Quotes / Happily Married

"A new page, featuring that rare mythical beast, a happily married couple."

"The wise old fairy tales never were so silly as to say that the prince and the princess lived peacefully ever afterwards. The fairy tales said that the prince and the princess lived happily, and so they did. They lived happily, although it is very likely that from time to time they threw the furniture at each other."

"Morticia and Gomez are also madly, unconditionally in love. I don't mean like sexless sitcom love; like, these two bang on the hour."

"All happy families are alike; each unhappy family is unhappy in its own way."
Leo Tolstoy, Anna Karenina

"These are the Dibnys we're talking about. 'Till death do you part' is a friendly suggestion."
— A reviewer at DC Nation

"When Aladdin appeared on television with Aladdin and Jasmine's relationship intact, it was quite a bold and different move...Stones, McCorkle and Schooley had the rare insight to not mess with A-J, but not only that, to abstain from separating them to "keep interest going." Throughout the series, there was little doubt cast on the future of their relationship. They were always in love with nary a fight more severe than "pretending to fall for a smelly fat guy to make your partner jealous." And you know what? It worked. They didn't need that soap opera crap at all. Whenever I hear another TV producer say that he has to keep the fan-favorite couple apart from each other for yet another season because he's afraid everybody will lose interest if he doesn't, I always think "Then you're a terrible writer who has to resort to unfair gimmicks because you don't know how to make the couple interesting on their own." I've never been a fan of a dragged out will-they-or-wont-they on a TV series. Aladdin and Jasmine are proof alone that it's unnecessary."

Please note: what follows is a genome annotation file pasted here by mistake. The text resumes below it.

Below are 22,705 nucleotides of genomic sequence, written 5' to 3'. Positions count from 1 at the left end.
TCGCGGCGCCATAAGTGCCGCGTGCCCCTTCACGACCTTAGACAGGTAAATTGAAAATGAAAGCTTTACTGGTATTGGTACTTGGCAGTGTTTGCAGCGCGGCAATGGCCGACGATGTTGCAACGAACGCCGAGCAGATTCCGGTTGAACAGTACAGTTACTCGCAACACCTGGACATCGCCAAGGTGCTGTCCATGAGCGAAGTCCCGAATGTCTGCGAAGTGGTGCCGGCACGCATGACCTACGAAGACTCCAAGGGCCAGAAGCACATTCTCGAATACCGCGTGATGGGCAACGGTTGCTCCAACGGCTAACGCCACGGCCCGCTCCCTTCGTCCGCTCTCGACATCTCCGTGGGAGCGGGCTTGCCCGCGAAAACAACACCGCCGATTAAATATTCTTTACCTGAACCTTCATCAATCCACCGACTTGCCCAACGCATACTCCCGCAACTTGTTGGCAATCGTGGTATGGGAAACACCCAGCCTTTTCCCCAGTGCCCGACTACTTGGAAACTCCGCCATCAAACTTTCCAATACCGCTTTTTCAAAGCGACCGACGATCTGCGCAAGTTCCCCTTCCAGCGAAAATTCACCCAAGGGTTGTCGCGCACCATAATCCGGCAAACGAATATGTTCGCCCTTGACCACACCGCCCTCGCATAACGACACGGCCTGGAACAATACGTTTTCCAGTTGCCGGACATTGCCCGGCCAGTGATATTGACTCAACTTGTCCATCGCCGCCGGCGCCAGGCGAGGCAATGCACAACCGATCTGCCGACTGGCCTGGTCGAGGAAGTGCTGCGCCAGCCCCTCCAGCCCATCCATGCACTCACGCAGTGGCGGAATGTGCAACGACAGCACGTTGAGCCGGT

(while the guys are discussing their sexual histories)
Ted: Why don't you check your list?
Barney: My list?
Ted: Come on, man. Don't pretend you're not the kind of guy who keeps a list of all the women he's slept with.
Marshall: I have one. It's called "my marriage license". (he and Lily high-five)
How I Met Your Mother, "The Bracket" (season 3, ep. 14) See a gif.

"[The Crofts] brought with them their country habit of being almost always together. He was ordered to walk to keep off the gout, and Mrs. Croft seemed to go shares with him in everything, and to walk for her life to do him good. Anne saw them wherever she went (...), and she never failed to think of them, and never failed to see them. Knowing their feelings as she did, it was a most attractive picture of happiness to her. She always watched them as long as she could, delighted to fancy she understood what they might be talking of, as they walked along in happy independence, or equally delighted to see the Admiral's hearty shake of the hand when he encountered an old friend, and observe their eagerness of conversation when occasionally forming into a little knot of the navy, Mrs. Croft looking as intelligent and keen as any of the officers around her."

Buddy: "Maybe they had a fist fight?"
Sally: "Rob and Laura? The worst they do is kiss hard."

"No union is more profound than marriage, for it embodies the highest ideals of love, fidelity, devotion, sacrifice, and family. In forming a marital union, two people become something greater than once they were. As some of the petitioners in these cases demonstrate, marriage embodies a love that may endure even past death. It would misunderstand these men and women to say they disrespect the idea of marriage. Their plea is that they do respect it, respect it so deeply that they seek to find its fulfillment for themselves. Their hope is not to be condemned to live in loneliness, excluded from one of civilization's oldest institutions. They ask for equal dignity in the eyes of the law. The Constitution grants them that right."
Justice Anthony Kennedy, writing for the majority in Obergefell v. Hodges